"The problem of climate change is really a problem of economics that has environmental consequences," Inglis said.

Inglis still supports a carbon tax to capture the real costs of burning fossil fuels. He notes burning coal into the air translates into free emissions, while the externalities of that pollution translate into higher health-care costs for people near the power plant and costs for long-term weather-related disasters and sea-level rise along the coasts.

The problem with such a solution is that energy prices go up. At $25 a ton for carbon emissions, the price of gasoline increases 21 cents a gallon, and the average home electric bill would go up $11 a month, depending on the main energy source for power in the state. States that rely more heavily on coal would pay more. Still, it would capture the true price of burning coal.

"It does mean prices are going up, but not artificially," Inglis said. "They go up to show the actual costs of what's being emitted."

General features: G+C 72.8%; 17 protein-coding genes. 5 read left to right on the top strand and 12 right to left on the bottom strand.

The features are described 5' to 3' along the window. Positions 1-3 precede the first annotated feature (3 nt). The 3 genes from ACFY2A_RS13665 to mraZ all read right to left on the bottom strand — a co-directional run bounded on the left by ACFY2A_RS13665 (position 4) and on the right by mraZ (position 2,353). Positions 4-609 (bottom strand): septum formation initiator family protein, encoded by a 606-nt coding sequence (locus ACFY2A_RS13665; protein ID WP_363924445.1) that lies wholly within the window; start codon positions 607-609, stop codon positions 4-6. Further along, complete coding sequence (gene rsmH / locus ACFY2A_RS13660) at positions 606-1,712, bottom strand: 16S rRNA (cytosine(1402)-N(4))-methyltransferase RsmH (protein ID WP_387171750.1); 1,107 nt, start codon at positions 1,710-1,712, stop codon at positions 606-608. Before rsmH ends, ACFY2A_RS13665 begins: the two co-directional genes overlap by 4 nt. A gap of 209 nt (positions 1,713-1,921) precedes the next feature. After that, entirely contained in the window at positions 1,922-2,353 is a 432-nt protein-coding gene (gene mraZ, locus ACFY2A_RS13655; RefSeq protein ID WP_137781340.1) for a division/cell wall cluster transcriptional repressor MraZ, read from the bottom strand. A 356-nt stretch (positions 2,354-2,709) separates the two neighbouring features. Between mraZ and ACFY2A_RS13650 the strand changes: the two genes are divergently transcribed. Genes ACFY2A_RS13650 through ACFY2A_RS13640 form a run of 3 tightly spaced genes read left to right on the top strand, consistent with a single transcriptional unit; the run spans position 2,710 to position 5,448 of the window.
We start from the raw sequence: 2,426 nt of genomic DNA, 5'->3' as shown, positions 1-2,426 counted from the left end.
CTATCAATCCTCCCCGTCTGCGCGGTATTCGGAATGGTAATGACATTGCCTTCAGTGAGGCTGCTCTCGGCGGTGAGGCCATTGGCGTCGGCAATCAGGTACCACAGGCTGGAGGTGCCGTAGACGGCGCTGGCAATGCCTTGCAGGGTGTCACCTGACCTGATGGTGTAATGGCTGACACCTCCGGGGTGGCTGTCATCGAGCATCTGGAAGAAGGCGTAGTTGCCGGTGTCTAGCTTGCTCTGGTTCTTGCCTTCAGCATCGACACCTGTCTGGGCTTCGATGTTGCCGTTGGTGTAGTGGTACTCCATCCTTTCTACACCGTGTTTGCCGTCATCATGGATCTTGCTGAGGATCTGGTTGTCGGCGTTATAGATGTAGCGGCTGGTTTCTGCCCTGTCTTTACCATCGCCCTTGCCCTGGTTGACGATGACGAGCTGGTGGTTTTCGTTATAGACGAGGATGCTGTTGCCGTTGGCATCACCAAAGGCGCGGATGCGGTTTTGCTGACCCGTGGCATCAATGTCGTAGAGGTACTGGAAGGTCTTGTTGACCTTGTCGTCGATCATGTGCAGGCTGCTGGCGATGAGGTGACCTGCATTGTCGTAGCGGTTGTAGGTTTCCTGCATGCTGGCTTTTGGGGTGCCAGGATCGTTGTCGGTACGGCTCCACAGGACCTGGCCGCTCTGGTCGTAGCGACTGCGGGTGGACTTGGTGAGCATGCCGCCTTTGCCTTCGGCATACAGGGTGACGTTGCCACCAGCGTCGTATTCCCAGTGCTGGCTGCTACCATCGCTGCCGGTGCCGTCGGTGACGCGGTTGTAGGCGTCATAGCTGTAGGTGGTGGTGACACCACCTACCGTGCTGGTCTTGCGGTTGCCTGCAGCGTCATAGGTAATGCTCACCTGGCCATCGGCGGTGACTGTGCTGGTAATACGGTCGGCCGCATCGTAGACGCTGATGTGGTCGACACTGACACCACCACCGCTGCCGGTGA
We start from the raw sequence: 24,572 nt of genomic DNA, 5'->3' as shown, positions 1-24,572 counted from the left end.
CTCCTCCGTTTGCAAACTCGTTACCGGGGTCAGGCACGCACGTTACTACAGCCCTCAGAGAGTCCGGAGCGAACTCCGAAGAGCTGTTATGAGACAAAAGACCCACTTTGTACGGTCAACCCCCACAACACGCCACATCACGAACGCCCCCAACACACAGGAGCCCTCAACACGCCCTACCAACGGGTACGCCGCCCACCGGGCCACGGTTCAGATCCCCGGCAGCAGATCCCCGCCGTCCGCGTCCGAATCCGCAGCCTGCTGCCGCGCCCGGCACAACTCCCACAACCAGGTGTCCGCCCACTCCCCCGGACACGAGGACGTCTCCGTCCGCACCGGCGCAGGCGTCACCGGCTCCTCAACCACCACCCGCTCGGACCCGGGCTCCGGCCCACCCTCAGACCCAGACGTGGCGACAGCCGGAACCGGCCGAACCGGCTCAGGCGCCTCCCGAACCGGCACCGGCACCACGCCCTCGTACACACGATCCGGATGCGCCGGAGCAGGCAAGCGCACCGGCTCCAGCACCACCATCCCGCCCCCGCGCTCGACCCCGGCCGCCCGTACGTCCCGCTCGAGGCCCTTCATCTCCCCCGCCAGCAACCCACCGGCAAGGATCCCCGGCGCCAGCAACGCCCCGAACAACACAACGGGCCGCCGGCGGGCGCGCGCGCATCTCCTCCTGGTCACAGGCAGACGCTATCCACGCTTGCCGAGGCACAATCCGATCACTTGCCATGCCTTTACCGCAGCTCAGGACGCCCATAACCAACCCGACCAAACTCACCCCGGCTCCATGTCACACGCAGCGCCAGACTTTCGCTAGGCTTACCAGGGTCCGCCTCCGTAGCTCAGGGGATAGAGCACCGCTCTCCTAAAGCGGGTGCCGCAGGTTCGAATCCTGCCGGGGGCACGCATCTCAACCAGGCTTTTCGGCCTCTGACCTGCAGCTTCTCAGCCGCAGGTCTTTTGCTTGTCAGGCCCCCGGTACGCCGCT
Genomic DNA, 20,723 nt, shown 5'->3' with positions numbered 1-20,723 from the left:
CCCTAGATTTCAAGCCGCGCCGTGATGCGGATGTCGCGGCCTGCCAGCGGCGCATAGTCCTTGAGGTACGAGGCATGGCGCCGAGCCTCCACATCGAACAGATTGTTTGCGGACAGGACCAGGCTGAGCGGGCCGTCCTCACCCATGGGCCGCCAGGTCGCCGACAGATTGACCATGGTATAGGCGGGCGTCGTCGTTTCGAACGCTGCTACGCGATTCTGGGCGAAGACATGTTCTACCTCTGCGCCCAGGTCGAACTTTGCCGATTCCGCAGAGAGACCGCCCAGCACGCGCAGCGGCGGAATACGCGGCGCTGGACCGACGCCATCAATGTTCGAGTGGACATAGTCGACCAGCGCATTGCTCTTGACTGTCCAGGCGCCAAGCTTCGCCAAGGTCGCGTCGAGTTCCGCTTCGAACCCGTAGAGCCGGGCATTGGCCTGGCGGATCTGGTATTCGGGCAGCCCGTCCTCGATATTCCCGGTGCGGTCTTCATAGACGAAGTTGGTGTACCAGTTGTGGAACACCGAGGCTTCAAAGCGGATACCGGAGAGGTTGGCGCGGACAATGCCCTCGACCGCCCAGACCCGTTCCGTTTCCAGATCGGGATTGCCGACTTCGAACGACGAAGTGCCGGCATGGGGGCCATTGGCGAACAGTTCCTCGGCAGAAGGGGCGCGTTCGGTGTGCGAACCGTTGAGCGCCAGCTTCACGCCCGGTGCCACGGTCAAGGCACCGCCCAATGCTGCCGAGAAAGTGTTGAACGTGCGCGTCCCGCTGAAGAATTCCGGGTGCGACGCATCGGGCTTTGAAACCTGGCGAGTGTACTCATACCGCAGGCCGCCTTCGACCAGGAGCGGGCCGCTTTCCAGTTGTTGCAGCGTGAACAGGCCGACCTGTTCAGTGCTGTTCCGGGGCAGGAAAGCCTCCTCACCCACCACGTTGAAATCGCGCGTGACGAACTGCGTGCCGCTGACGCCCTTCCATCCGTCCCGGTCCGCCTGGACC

At $25 a ton, a carbon tax in the U.S. would generate as much as $870 billion a year, depending on the number of industries' taxes and accounting of emissions. Under Inglis' plan, the taxes collected would come back to average Americans through income tax cuts or dividend checks.

Inglis maintains a carbon tax is a bedrock conservative idea. He cites Milton Friedman, an economist who advised former President Ronald Reagan. Friedman believed in taxing pollution rather than regulating it as a way to improve water and air. Rather than send the money from the tax to the government, return the money to taxpayers in corresponding tax cuts, Friedman believed. It's essentially a tradeoff to reduce income taxes while converting more revenue to a carbon tax.